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By Paul Bradley  /  
2015 September 13 - 02:02 am

Gender Gap

CCWeek Data Underscore Achievement Gaps

 CCWeek Data Underscore Achievement Gaps

Each year, Community College Week’s Top 100 report is one of our most popular issues. Our listings are purely quantitative, but colleges like to see where they rank. The lists can be presented to trustees and other stakeholders as numerical proof that colleges are doing their work. At a time when community colleges frequently are lambasted for poor graduation rates, the numbers contained in CCWeek’s Top 100 issue are the stuff of positive press releases.

But a deeper dive into the Top 100 data also reveals a larger picture in addition to a snapshot of how many students don caps and gowns each spring. They can also show which academic disciplines are the most popular, which the least and whether colleges are contributing to the national goal of producing more graduates.

This year, the data also underscore a trend that has been apparent, and growing, for decades: the gap between men and women when it comes to earning college degrees. At the end of the 2013-14 academic year, women earned 612,492 associate degrees — or 61 percent of all degree conferrals — compared to 390,775 for men, or 39 percent, according to CCWeek’s analysis of IPEDS data.

The gap can be found among colleges of all types. The University of Phoenix, the online behemoth, granted 19,558 associate degrees in 2013-14, more than any other college; 13,888 of those degrees went to women (about 71 percent) compared to 5,670 for men (about 29 percent.)


Miami Dade College awarded 9,941 degrees, more than any other public community college. Of that number, 5,892 degrees (59 percent) went to women and 4,049 (41 percent) to men. Ivy Tech Community College, Indiana’s statewide twoyear college system, awarded 9,453 degrees; 5,994 went to women (63 percent) and 3,459 (37 percent) to men. The trend has been building for decades. Between 1991 and 2014, women earned more associate degrees than men every single year.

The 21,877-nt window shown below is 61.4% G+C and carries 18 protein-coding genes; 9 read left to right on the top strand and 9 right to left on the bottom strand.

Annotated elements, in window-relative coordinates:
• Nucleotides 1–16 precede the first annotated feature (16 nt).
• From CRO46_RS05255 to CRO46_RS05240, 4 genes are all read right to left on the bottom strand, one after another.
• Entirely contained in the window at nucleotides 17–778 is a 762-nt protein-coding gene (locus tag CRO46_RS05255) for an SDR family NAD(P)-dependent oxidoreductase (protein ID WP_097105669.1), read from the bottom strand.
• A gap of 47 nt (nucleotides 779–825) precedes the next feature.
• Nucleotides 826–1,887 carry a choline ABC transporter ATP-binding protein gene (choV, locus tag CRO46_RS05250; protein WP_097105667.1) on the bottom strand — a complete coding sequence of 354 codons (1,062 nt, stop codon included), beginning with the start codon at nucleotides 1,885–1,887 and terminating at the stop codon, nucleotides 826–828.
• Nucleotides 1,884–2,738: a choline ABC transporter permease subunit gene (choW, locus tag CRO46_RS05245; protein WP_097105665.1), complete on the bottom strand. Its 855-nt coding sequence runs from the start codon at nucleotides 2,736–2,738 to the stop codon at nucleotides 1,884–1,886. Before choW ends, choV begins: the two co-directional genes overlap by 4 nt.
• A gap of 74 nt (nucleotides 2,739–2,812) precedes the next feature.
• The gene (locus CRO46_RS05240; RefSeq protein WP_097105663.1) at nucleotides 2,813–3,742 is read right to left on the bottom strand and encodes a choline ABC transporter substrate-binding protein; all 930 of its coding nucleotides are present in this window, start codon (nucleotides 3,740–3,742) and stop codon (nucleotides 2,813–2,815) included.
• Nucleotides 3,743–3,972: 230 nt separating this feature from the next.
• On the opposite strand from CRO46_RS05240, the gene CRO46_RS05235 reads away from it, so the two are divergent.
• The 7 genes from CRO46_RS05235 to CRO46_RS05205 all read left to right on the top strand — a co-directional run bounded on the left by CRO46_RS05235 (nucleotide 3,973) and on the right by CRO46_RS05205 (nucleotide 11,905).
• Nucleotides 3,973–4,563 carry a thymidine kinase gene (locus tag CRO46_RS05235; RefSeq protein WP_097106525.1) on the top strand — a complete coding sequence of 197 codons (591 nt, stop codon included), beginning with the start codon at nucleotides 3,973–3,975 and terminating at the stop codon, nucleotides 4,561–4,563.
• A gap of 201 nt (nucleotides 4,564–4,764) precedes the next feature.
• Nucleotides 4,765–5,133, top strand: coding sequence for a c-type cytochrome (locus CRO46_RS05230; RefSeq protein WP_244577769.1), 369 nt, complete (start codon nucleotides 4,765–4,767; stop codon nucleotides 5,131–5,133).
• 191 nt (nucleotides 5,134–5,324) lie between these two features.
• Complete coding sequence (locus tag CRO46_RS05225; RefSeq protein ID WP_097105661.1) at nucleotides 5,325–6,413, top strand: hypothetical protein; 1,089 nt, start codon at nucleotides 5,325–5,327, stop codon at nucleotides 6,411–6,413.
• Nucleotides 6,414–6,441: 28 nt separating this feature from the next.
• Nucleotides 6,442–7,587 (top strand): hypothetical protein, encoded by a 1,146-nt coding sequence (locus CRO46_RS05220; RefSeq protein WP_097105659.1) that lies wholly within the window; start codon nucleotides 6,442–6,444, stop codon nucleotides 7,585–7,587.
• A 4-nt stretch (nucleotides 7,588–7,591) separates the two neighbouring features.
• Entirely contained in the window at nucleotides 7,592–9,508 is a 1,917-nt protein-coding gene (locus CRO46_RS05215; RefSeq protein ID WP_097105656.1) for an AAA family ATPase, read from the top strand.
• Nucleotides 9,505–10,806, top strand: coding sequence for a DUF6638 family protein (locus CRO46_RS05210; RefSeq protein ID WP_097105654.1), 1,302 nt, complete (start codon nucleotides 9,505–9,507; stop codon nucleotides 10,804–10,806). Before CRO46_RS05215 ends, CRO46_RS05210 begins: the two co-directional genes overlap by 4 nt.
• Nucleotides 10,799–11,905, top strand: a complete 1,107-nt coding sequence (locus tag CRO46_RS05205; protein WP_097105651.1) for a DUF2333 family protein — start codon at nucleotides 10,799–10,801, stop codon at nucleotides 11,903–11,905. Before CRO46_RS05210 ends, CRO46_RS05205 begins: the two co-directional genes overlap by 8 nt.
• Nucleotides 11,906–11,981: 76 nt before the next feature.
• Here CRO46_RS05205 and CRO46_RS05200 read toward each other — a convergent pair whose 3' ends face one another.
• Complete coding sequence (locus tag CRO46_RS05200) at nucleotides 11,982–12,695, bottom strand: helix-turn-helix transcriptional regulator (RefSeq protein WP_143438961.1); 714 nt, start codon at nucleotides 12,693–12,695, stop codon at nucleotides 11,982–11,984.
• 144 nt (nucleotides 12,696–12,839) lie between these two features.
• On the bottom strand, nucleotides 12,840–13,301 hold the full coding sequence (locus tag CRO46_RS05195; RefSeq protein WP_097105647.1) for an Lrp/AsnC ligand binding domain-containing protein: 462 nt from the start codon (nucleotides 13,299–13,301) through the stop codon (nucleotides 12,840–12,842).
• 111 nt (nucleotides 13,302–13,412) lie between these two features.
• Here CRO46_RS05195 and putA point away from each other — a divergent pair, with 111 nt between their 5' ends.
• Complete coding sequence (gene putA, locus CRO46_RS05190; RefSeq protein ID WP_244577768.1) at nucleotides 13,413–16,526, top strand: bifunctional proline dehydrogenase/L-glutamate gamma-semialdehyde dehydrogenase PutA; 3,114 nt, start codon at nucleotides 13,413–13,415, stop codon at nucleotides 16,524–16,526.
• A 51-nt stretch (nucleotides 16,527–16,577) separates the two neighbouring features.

The education gender gap crosses international boundaries. Earlier this year, a report issued by the Organization of Economic Co-Operation and Development (OECD) — made up of 34 countries devoted to promoting democracy and market economies — said achievement gaps between boys and girls show up long before college students set foot on campus.

“Over the past century, OECD countries have made significant progress in narrowing or closing long-standing gender gaps in many areas of education and employment, including educational attainment, pay and labor market participation.”

“But new gender gaps are opening. Young men are significantly more likely than young women to have low levels of skills and poor academic achievement, and are more likely to leave school early, often with no qualifications.”

The report found 15-year-old boys are more likely than girls of the same age to be low achievers. In 2012, 14 percent of boys and 9 percent of girls did not attain baseline levels of proficiency in any of three core subjects — reading, mathematics and science. Six out of ten students who did not attain the baseline level of proficiency in any of those subjects were boys.

The gaps have important economic implications, the OECD report says.

“Given the findings of the 2012 Survey of Adult Skills — that poor proficiency in numeracy and literacy severely limits access to better paying and more rewarding occupations and has a negative impact on health and on social and political participation — the underachievement of young men has severe consequences not only for their own futures but for societies as a whole.”

The fact that American women are more likely than men to go to college and perform better academically is well-established. A 2013 book — The Rise of Women: The Growing in Education and What It Means for American Schools — documents a dramatic educational gender gap. In 1970, the book reports, 58 percent of U.S. college students were men. By 2010, 57 percent of U.S. college students were women. Women now earn more associate degrees, bachelor’s degrees, master’s degrees and PhDs than do men.

The gaps are apparent at community colleges, and nowhere are they wider than between men of color — Latinos and blacks — and their academic peers from other demographic groups.